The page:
Video Credit: Ming-Feng Ho (UCR)

PRIYA simulations have been used to refine cosmological parameters in work submitted to JCAP September 2023 and authored by Simeon Bird and his UC Riverside colleagues, M.A. Fernandez and Ming-Feng Ho. 

Previous analysis of the neutrino mass parameters did not agree with data from the Cosmic Microwave Background radiation (CMB), described as the afterglow of the Big Bang. Astronomers use CMB data from the Plank space observatory to place tight constraints on the mass of neutrinos. Neutrinos are the most abundant particle in the universe, so pinpointing their mass value is important for cosmological models of large-scale structure in the universe.

“We made a new analysis with simulations that were a lot larger and better designed than anything before.  The earlier discrepancies with the Planck CMB data disappeared, and were replaced with another tension, similar to what is seen in other low redshift large-scale structure measurements,” Bird said. “The main result of the study is to confirm the σ8 tension between CMB measurements and weak lensing exists out to redshift 2, ten billion years ago.”

PRIYA simulation suite follows a quasar sightline passing through a 120 cMpc/h x 20 cMpc/h x 20 cMpc/h tube. 
Video Credit: Ming-Feng Ho (UCR).

One well-constrained parameter from the PRIYA study is on σ8, which is the amount of neutral hydrogen gas structures on a scale of 8 megaparsecs, or 2.6 million light years. This indicates the number of clumps of dark matter that are floating around there,” Bird said.

Another parameter constrained was ns, the scalar spectral index. It is connected to how the clumsiness of dark matter varies with the size of the region analyzed. It indicates how fast the universe was expanding just moments after the Big Bang.

Frontera was very important to the research because the supercomputer needed to be big enough so that we could run one of these simulations fairly easily, and we needed to run a lot of them. Without something like Frontera, we wouldn't be able to solve them. It's not that it would take a long time — they just they wouldn't be able to run at all.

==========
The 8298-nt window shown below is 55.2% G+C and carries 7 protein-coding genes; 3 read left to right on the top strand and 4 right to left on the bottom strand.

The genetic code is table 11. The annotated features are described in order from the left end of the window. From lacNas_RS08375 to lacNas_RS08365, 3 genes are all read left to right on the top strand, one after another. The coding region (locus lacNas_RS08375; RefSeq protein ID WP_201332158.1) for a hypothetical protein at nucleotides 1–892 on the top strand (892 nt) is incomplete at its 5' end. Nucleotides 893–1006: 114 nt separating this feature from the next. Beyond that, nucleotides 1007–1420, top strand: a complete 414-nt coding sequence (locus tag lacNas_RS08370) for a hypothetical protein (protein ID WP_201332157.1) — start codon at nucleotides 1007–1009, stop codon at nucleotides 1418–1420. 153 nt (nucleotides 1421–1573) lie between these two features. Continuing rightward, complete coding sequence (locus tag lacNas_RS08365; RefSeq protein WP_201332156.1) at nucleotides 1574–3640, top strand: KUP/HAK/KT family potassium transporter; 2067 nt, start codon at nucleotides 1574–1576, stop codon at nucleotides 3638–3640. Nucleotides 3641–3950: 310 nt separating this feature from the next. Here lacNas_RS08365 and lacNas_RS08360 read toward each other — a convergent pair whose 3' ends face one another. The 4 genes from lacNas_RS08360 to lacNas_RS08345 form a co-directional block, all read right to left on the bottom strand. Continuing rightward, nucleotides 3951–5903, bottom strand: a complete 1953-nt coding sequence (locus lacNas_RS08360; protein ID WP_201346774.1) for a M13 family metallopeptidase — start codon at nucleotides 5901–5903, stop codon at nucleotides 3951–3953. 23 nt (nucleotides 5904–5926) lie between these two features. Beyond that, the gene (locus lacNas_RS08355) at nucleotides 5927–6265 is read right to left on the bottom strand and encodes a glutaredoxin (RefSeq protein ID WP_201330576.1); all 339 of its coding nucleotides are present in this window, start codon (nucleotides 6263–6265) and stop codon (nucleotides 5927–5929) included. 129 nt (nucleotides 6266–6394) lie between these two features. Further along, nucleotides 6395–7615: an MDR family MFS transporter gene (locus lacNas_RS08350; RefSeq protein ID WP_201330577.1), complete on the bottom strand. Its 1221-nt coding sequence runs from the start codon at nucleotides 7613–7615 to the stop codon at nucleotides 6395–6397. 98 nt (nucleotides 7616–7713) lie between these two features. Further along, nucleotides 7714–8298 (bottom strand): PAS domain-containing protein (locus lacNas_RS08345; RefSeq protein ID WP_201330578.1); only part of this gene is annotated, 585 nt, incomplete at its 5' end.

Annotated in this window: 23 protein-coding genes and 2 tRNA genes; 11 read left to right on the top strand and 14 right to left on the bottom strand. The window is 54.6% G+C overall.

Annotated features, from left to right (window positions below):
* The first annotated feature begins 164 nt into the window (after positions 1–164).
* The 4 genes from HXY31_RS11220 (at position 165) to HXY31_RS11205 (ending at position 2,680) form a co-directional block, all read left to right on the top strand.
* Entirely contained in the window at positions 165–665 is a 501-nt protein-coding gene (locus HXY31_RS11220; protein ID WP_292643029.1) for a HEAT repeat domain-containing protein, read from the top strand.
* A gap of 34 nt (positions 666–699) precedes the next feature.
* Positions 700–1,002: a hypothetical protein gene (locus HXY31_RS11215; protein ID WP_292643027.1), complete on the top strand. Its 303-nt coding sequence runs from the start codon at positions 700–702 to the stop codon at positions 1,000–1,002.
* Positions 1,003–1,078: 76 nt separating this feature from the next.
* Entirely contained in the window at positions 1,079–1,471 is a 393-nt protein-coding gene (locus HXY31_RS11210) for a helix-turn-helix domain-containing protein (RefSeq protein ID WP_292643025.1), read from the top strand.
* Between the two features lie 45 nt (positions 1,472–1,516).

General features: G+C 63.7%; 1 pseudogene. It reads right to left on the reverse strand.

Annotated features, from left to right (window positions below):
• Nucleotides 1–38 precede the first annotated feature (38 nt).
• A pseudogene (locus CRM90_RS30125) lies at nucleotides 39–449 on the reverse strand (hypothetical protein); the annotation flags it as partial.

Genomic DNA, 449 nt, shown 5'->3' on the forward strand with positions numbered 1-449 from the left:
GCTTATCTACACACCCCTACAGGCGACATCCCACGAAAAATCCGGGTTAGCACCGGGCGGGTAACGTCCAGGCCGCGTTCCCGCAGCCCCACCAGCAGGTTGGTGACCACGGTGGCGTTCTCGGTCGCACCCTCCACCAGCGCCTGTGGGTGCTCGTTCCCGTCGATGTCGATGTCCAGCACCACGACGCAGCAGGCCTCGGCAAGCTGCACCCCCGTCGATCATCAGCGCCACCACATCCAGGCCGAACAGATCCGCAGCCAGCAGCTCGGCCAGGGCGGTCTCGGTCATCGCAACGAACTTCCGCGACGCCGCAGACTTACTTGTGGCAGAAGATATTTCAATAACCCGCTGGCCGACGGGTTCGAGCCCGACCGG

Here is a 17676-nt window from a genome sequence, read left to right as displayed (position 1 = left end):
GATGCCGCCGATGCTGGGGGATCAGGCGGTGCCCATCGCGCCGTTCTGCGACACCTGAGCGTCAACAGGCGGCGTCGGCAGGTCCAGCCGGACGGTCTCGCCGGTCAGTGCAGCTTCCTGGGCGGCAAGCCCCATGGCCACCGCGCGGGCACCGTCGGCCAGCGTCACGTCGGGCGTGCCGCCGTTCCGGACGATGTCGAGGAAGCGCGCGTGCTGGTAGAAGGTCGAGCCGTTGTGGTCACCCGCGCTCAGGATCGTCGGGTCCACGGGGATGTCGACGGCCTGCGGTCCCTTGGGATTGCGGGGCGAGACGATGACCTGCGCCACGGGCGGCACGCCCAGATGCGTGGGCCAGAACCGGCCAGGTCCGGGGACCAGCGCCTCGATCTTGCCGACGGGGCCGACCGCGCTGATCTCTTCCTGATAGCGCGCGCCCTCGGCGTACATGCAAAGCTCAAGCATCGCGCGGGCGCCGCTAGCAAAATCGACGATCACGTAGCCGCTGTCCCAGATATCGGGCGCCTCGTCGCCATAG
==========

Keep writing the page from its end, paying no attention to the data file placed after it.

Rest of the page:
Simeon Bird, University of California, Riverside. Bird presented findings from the PRIYA suite of simulations at the 2023 Frontera User Meeting in Austin, Texas.
Photo Credit: TACC.

“The scalar spectral index sets up how the universe behaves right at the beginning. The whole idea of PRIYA is to work out the initial conditions of the universe, and how the high energy physics of the universe behaves,” Bird said.

Supercomputers were needed for the PRIYA simulations, Bird explained, simply because they were so big.

“The memory requirements for PRIYA simulations are so big you cannot put them on anything other than a supercomputer,” Bird said. 

TACC awarded Bird a Leadership Resource Allocation on the Frontera supercomputer. Additionally, analysis computations were performed using the resources of the UC Riverside High Performance Computer Cluster.

The PRIYA simulations on Frontera are some of the largest cosmological simulations yet made, needing over 100,000 core-hours to simulate a system of 3072^3 (about 29 billion) particles in a ‘box’ 120 megaparsecs on edge, or about 3.91 million light years across. PRIYA simulations consumed over 600,000 node hours on Frontera. 

“Frontera was very important to the research because the supercomputer needed to be big enough that we could run one of these simulations fairly easily, and we needed to run a lot of them. Without something like Frontera, we wouldn't be able to solve them. It's not that it would take a long time -- they just they wouldn't be able to run at all,” Bird said.

In addition, TACC’s Ranch system provided long-term storage for PRIYA simulation data. 

“Ranch is important, because now we can reuse PRIYA for other projects. This could double or triple our science impact,” Bird said. "

“Our appetite for more computer power is insatiable," Bird concluded. "It's crazy that we're sitting here on this little planet observing most of the universe.”

Published in journalJournal of Cosmology and Astroparticle Physics

Source/CreditTexas Advanced Computing Center | The University of Texas at Austin

Reference Number: astr122023_01